Citation: Zhang J, Zhu W, Wang Q, Gu J, Huang LF, Sun X (2019) Differential regulatory network-based quantification and prioritization of key genes underlying cancer drug resistance based on time-course RNA-seq data. PLoS Comput Biol 15(11): e1007435. https://doi.org/10.1371/journal.pcbi.1007435
Editor: Qing Nie, University of California Irvine, UNITED STATES
Received: June 13, 2019; Accepted: September 24, 2019; Published: November 4, 2019
Copyright: © 2019 Zhang et al. This is an open access article distributed under the terms of the Creative Commons Attribution License, which permits unrestricted use, distribution, and reproduction in any medium, provided the original author and source are credited.
Data Availability: The RNA-seq data have been deposited in the Gene Expression Omnibus (GEO) database under accession number GSE128722; the source code is available at https://github.com/dongbusun/DryNetMC.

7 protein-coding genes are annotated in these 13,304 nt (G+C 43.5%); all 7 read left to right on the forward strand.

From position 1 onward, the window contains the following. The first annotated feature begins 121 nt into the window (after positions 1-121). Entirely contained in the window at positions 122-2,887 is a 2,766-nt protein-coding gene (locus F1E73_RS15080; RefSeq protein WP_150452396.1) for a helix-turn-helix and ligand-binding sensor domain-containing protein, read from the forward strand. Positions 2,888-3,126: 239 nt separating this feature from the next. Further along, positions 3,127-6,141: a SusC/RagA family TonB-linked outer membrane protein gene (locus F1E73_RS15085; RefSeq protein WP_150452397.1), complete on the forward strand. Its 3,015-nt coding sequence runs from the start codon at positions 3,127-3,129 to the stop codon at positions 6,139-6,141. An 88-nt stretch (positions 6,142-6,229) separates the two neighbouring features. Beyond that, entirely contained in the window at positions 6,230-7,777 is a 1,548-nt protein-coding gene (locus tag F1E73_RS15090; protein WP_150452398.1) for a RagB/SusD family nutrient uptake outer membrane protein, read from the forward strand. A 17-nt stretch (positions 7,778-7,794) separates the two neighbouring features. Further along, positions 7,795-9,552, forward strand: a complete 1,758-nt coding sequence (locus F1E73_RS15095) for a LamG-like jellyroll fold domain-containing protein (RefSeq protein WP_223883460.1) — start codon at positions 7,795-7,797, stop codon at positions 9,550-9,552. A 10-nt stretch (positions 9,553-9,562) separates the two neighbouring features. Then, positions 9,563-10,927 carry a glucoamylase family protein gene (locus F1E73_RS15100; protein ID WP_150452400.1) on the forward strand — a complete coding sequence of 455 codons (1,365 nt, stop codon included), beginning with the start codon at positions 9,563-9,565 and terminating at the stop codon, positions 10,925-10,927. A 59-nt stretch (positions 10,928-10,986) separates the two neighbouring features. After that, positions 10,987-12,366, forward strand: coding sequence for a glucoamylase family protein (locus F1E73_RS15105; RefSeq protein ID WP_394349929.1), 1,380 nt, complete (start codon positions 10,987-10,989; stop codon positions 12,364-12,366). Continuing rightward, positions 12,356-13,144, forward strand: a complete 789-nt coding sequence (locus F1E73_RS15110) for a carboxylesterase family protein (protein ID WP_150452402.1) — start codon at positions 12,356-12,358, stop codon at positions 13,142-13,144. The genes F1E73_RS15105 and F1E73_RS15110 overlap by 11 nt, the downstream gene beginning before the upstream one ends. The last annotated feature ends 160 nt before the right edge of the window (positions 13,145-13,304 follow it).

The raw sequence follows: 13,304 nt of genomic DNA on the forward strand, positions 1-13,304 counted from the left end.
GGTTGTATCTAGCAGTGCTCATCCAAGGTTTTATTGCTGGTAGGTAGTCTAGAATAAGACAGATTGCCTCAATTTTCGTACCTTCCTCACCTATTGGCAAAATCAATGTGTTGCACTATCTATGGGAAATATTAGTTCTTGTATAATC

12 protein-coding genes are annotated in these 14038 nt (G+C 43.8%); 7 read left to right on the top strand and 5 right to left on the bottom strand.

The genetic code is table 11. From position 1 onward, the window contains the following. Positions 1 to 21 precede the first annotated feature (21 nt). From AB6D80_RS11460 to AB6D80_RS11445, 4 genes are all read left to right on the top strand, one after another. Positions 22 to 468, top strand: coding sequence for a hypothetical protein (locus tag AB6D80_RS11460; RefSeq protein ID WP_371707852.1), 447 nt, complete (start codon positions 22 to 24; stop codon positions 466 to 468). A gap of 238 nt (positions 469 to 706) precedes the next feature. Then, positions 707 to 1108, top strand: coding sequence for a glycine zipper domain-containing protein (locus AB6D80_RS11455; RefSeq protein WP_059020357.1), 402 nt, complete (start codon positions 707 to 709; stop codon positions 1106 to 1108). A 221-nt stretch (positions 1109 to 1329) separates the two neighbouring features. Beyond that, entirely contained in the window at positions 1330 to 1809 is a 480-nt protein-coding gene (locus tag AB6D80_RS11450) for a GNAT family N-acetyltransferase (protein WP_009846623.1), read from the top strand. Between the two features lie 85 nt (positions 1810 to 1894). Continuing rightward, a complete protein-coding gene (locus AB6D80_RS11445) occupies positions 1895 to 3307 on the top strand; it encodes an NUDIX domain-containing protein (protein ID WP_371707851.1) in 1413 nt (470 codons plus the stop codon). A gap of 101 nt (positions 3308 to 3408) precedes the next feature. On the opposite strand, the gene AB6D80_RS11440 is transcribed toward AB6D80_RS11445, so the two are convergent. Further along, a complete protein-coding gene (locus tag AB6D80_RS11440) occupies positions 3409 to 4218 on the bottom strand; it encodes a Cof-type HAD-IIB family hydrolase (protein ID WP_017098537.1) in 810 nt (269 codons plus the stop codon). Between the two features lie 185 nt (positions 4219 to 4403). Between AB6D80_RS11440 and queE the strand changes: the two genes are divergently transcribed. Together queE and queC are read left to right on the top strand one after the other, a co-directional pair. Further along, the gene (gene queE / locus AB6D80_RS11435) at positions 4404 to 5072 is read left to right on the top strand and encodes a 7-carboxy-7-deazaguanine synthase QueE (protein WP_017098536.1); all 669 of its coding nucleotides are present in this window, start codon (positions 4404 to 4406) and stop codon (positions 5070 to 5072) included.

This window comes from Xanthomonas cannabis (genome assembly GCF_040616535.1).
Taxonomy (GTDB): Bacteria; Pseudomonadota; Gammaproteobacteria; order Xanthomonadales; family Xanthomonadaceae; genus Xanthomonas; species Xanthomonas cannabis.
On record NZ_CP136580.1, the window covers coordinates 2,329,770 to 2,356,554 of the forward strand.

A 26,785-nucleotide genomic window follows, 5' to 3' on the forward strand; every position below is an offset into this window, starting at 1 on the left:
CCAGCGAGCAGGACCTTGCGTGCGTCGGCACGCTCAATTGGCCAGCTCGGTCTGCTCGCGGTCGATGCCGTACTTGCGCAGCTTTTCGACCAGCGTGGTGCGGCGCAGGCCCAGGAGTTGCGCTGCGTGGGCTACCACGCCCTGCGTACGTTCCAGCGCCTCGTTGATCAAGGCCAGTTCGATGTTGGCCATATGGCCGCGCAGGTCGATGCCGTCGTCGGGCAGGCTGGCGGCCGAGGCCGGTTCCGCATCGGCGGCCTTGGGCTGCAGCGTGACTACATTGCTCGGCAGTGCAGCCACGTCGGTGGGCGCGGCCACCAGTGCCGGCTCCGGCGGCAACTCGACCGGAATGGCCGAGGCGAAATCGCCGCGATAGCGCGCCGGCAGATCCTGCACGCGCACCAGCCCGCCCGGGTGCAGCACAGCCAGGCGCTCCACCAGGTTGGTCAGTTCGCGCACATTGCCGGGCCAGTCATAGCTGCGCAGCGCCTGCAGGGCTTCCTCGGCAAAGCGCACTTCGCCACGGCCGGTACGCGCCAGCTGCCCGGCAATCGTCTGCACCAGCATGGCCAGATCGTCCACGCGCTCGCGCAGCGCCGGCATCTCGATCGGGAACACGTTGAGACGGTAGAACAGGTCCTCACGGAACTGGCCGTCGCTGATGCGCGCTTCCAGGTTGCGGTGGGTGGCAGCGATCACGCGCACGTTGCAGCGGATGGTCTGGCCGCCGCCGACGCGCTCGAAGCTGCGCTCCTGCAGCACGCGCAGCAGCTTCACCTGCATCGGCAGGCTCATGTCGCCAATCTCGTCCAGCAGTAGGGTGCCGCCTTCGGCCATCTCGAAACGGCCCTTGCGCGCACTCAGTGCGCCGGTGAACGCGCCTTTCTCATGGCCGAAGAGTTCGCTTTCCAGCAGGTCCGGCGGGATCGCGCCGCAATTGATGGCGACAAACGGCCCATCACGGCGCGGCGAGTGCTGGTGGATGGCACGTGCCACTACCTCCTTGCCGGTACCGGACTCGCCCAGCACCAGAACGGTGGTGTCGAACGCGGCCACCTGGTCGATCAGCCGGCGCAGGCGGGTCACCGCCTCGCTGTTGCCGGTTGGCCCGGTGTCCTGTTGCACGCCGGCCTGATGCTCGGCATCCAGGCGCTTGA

Funding: This work was supported by grants from the National Natural Science Foundation of China (11871070, 11931019, 11631005, 11601535), the Guangdong Nature Science Foundation (2016A030313234) and the Opening Project of Guangdong Province Key Laboratory of Computational Science at Sun Yat-Sen University (2018003). The funders had no role in study design, data collection and analysis, decision to publish, or preparation of the manuscript.
Competing interests: The authors have declared that no competing interests exist.
Drug resistance is often an inevitable event that limits the effectiveness of cancer chemotherapy or targeted therapy. Unraveling key genes and their regulatory mechanisms controlling the acquisition and development of drug resistance remains a challenging task. Therefore, it is important to develop systematic approaches for identifying key gene regulatory mechanisms underlying the resistance of cancer cells to specific drugs or therapeutics.